indeed all information flow) unless they are explicitly needed.  For
example, the portmap daemon has no need to talk to the postgresql
socket - but just because postgres has to make it socket
world-readable, it can.  That could be one beginning to privilege
escalation, because portmap runs with uid 0, and perhaps postgresql
does uid-based permission checking that allows root.

> What else besides parent
> directory can we use to determine object type?

The parent directory is the only source for the default.  We can give
applications the ability to explicitly relabel files, but that opens
up its own large security problems, in addition to forcing the daemon
to carry a very SELinux-specific patch.

Changing the socket directory only breaks in a very specific, and I
think quite obscure case: older client libraries and a newer server. 
The case of older client libraries and older server works, as does
newer client libraries and older server, and obviously newer client
libraries and newer server.
Comment 12 Tom Lane 2004-10-08 16:39:34 EDT
The parent directory is the *only* control knob available?  Meseems
you have a remarkably inflexible system there.

Your argument that this "only breaks older clients with a newer
server" is quite wrong, as you are ignoring all the points I made
above.  The SELinux policy breaks older servers (regardless of
client), and older clients (regardless of server), period.  If there
were no reason for anyone to want to run anything but the latest and
greatest Postgres release then maybe this would not matter, but there
are plenty of reasons to want to.
Comment 13 Colin Walters 2004-10-08 16:51:20 EDT
Simply copying the parent directory's type isn't the only option; you
can define a special type for when a particular domain (e.g.
postgresql_t) creates a new file in a directory (e.g. tmp_t).  But
this would require running postgresql in its own unique domain,
instead of simply running it as unconfined_t as it is now, which means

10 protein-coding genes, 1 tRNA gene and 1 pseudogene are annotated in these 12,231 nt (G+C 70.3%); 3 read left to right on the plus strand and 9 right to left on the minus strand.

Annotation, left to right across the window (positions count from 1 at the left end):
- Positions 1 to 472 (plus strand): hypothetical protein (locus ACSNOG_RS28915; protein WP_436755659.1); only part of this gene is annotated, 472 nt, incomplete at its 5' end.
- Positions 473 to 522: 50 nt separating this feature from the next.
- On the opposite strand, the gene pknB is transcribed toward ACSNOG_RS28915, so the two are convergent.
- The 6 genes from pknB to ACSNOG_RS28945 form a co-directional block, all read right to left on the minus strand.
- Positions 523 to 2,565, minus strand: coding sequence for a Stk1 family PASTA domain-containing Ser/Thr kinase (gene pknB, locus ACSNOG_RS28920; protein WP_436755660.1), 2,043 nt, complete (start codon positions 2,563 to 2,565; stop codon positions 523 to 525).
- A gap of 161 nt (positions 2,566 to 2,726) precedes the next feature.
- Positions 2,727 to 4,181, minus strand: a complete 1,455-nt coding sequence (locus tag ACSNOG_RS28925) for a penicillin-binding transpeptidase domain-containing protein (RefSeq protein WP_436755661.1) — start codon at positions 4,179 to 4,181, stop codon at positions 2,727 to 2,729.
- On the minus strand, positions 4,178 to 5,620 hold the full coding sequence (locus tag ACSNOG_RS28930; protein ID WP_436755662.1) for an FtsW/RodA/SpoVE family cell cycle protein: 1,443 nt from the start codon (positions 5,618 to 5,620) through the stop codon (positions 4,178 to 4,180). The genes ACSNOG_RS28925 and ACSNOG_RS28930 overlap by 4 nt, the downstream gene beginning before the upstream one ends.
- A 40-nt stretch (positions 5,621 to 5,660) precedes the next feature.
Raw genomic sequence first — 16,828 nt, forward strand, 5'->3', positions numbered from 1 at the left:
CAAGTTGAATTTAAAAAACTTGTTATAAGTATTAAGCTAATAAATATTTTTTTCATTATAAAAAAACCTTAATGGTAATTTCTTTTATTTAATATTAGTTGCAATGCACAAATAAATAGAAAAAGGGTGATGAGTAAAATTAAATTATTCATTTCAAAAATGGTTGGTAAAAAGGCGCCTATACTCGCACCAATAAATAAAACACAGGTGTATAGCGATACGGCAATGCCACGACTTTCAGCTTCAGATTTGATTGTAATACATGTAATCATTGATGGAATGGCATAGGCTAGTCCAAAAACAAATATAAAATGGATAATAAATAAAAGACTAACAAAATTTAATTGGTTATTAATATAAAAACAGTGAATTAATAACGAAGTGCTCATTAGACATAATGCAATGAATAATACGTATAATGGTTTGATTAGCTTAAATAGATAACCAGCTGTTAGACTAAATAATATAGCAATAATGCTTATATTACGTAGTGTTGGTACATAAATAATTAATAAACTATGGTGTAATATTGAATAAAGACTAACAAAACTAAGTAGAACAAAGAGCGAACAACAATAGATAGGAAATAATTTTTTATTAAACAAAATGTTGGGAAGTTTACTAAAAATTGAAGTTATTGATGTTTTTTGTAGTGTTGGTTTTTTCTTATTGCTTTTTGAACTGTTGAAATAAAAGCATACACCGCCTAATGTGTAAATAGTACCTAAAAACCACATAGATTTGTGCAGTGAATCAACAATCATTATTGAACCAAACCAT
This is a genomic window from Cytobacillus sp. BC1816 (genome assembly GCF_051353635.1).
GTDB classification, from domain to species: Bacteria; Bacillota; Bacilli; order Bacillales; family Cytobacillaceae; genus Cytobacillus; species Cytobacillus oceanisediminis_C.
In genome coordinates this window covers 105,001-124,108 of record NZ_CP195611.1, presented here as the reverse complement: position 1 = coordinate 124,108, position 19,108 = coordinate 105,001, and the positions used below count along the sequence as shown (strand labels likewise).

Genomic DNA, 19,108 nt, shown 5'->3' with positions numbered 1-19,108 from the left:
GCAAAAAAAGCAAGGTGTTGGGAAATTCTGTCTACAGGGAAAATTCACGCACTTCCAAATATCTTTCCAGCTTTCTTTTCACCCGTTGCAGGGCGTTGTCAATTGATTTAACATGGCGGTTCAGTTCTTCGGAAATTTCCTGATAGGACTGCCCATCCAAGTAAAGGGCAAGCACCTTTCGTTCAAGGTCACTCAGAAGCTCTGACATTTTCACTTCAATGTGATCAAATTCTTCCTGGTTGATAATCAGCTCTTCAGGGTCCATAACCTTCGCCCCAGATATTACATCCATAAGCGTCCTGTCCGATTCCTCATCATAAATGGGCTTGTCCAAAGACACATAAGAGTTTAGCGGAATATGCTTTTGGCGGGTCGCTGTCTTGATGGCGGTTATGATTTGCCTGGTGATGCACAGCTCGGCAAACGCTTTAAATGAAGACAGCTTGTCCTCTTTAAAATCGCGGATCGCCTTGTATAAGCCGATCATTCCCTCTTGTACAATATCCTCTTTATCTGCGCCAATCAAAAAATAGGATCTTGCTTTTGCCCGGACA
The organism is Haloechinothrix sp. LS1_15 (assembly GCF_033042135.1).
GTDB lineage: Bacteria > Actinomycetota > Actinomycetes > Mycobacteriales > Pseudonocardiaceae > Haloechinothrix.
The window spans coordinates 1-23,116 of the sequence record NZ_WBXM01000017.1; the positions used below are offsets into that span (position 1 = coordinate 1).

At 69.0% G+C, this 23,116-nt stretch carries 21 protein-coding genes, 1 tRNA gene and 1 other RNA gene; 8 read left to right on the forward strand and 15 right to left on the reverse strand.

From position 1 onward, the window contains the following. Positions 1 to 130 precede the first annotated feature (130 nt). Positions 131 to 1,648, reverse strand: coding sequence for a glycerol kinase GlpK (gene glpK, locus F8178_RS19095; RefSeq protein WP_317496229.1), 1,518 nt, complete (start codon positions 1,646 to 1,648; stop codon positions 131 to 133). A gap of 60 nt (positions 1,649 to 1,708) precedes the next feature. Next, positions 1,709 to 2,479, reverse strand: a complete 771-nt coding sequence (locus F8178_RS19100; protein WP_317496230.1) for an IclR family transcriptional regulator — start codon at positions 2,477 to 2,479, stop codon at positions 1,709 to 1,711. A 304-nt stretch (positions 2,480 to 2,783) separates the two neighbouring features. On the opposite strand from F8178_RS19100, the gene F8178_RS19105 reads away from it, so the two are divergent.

it's basically unaffected by SELinux.  That's what I meant with my
very first comment about pulling postgresql into the targeted policy.
We could do this - but it would be much cleaner to put it in /var/run.

How does it break older servers?  Remember, I was suggesting to modify
the client libraries to first look in /var/run, and then fall back to
/tmp.


Comment 14 Tom Lane 2004-10-08 18:00:50 EDT
It breaks older servers because they'll put their socket in /tmp,
whence their clients (old or new) will be unable to communicate with
them.

Could we pursue the other option you mentioned about giving postgres
its own domain?  How is that identified exactly, is it just on the
name of the program, or what?
Comment 15 Colin Walters 2004-10-08 18:09:39 EDT
Huh? 

New clients will first look in /var/run, not find the socket, then
fall back to /tmp.
Old clients will simply look for it in /tmp in the first place.  Where
is the problem?

Comment 16 Tom Lane 2004-10-08 18:32:57 EDT
Sure, the clients will *find* the socket just fine.  *Using* it is
where the SELinux policy breaks things.
Comment 17 Colin Walters 2004-10-08 21:48:37 EDT
I thought we were discussing the effects of this change for upstream.  

As for the SELinux policy - yes, that's true, Apache won't be allowed
to connect to a /tmp socket.  But people affected by that can either
modify the policy, or disable SELinux protection for Apache, or simply
upgrade postgres.
Comment 18 David Hollis 2004-10-13 13:45:10 EDT
So what is the easy way to grant httpd access to the socket without A)
disabling SELinux protection for httpd or B) moving the socket around,
or C) waiting for postgres to be pulled into the targeted policy?

I'm not terribly familiar with the selinux policy syntax and would
prefer to not start tweaking them with local changes and having to
maintain them every time the targeted policy is updated by RH.  I have
no problem executing a chcon on the socket to make it work properly
with postgres and httpd.  That is a tolerable workaround for the short
term.
Comment 19 Daniel Walsh 2004-10-13 18:08:54 EDT
Current targeted policy allows apache to read/write sockets in /tmp.
This is not an ideal situation and I am thinking of adding a boolean
to allow users to tighten up security.  Putting sockets and files in
/var/run/PACKAGENAME/  Makes doing SELinux policy easier, because we
can set a security context on the /var/run/PACKAGENAME directory and
then all files created in that directory will get that default
context.  Then we can setup policy to allow secured applications
(apache) to communicate with files of that type.  This is much more
difficult to do when many applications share a single directory /tmp 
for instance.